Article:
The Torah

torah

This Sunday I will preach on Deuteronomy 34, the final chapter of the book. This sermon will also mark the final sermon on the first five books of the Bible (often called the Pentateuch or Torah).  That milestone probably shouldn’t pass by without some comment of reflection and thankfulness.

We began our study of the Pentateuch in September of 2007, in the humble dwellings of John Q Hammons Convention Center. I am, by God’s grace, a new and different person from those days and here’s how the Pentateuch helped change me.


- GENESIS: Throughout those 46 sermons we discovered how Jesus Christ was the Perfect Founder of our religion, in dramatic contrast to Abraham, Isaac, and Jacob. Remember the weekly beating that poor Jacob took? I still don’t like him!
- EXODUS: Those 35 sermons were a Copernican Revolution for me. It was there that God’s fierce desire to “dwell with his people” finally dawned on me. The implications of which have forever changed my message and ministry.
- LEVITICUS: No doubt the most intimidating book in the group, those 12 sermons convinced me that God’s seemingly austere commands about offerings and society are rooted in his wondrous grace. Israel had a God that would address their sin (however grotesque) and they would have grain, wine, and bulls to sacrifice — signs of wealth and the prosperity of God’s blessing.
- NUMBERS: Few books are more dear to my heart than Numbers and the 13 weeks we spent in it exceeded my expectations. I have spent years of my life feeling condemned by my few-and-far-between “spiritual highs.” In Numbers, God demands that we accept him as the “God of the wilderness.” He is there — dwelling with us — in life’s mind-numbing monotony as we walk our loneliest paths.
- DEUTERONOMY: The climax, God’s heartbeat and presence at the core of his Law. I hope these last 16 weeks have convinced you (as they have me) that our Father does not send us off alone. He goes with us, before and behind, making good on the Genesis promise to “be God to us” and the Exodus promise “to dwell with us.”

As I look back over these books I am, first of all, thankful that God has allowed our church family to exist and bear fruit for this long.

Secondly, remembering all this makes me proud of our church. It reinforces the argument that Joplin needs a church like ours. We don’t do everything well at CTK, but we stake our existence on the belief that ALL of God’s Word is living and active and that the whole counsel of God bears the good news we call the gospel. Countless times, new people or visitors have remarked that they had never heard anyone preach from these texts. We spent 122 weeks on them and heard the voice of God!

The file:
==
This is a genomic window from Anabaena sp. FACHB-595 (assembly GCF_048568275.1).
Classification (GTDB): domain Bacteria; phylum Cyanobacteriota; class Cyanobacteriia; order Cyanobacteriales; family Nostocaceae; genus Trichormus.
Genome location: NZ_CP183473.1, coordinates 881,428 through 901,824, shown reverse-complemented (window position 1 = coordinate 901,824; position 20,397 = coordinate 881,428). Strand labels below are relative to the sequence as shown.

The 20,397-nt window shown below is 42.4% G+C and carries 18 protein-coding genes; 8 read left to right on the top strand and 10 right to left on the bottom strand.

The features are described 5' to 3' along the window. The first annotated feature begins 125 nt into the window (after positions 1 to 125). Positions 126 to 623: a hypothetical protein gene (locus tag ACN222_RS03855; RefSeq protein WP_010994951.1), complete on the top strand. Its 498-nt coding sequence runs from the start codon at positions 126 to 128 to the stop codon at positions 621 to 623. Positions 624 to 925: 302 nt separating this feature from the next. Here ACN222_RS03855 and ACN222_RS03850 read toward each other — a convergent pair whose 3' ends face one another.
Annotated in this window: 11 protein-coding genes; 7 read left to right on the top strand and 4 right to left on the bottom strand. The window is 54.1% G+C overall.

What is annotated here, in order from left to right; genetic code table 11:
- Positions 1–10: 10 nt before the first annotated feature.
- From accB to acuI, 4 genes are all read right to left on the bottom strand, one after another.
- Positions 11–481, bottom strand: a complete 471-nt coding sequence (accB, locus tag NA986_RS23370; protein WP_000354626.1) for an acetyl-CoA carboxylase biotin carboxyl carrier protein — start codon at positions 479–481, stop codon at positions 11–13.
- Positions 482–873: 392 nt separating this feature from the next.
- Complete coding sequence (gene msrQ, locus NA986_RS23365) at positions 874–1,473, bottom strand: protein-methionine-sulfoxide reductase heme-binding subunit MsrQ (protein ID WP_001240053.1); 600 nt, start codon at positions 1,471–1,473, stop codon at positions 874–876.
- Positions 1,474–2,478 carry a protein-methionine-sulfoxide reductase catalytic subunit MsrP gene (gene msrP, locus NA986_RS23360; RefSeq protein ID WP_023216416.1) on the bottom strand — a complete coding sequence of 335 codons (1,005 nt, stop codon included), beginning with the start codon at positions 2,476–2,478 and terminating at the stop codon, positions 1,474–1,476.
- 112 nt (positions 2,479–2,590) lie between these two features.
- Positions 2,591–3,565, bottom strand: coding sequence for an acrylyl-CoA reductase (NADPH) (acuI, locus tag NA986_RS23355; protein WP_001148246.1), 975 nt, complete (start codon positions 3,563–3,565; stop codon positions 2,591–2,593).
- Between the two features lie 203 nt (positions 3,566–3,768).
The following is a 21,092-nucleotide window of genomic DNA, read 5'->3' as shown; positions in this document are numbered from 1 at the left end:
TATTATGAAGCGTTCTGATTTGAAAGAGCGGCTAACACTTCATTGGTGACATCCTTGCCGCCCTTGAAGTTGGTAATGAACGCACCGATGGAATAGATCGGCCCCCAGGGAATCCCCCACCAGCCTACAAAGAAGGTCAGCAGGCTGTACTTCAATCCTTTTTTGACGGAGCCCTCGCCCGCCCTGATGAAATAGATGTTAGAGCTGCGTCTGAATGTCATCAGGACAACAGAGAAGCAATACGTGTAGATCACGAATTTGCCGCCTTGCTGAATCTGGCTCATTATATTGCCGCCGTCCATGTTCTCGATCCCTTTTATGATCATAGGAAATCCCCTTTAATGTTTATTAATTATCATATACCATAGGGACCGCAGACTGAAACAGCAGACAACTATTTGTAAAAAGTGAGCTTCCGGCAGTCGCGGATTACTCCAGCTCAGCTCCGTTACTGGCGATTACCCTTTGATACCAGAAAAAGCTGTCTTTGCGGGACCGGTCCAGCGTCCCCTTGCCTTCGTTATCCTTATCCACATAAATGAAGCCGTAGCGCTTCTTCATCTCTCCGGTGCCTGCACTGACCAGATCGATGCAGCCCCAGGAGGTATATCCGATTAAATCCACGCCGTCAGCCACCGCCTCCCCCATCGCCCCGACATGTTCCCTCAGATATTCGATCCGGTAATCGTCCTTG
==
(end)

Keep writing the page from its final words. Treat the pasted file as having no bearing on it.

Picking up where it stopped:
And lastly, I’m thankful that these first five books aren’t the whole story. The Samaritans and Sadducees of Jesus’ day actually believed that the Torah was all there was to Scripture. Can you imagine?

I rejoice that we have the Historical Books that firmly secure a Davidic King (spoiler alert: Jesus!) and the Psalms that are the daily organizing principle for life. Then there’s Isaiah, that giant of the Old Testament, and the promise that God would establish a kingdom without end. Not to mention all of the other great prophets: Ezekiel cooking bread over dung, Jeremiah in stocks for preaching, Daniel and the Son of Man, Hosea repurchasing is wife, Joel and the Spirit, Zechariah and the Temple, and Malachi and the parting hope of Elijah’s return and the coming Great Day of the Lord.

I’m so thankful for a New Testament that fulfills all of those unhatched promises. My intention was that, by continually returning to those “Books of Moses,” you might better see that Jesus is the Founder, Deliverer, Sacrifice, Pathfinder, and Presence of God for you.

Every story has a beginning and we have faithfully studied it. We have a God that patiently speaks over the course of millennia, through the course of peculiar lives, in the course of embarrassing failures, and with the slow unfolding of history. It is a humbling and life-giving joy to receive such a Living Word in the present day.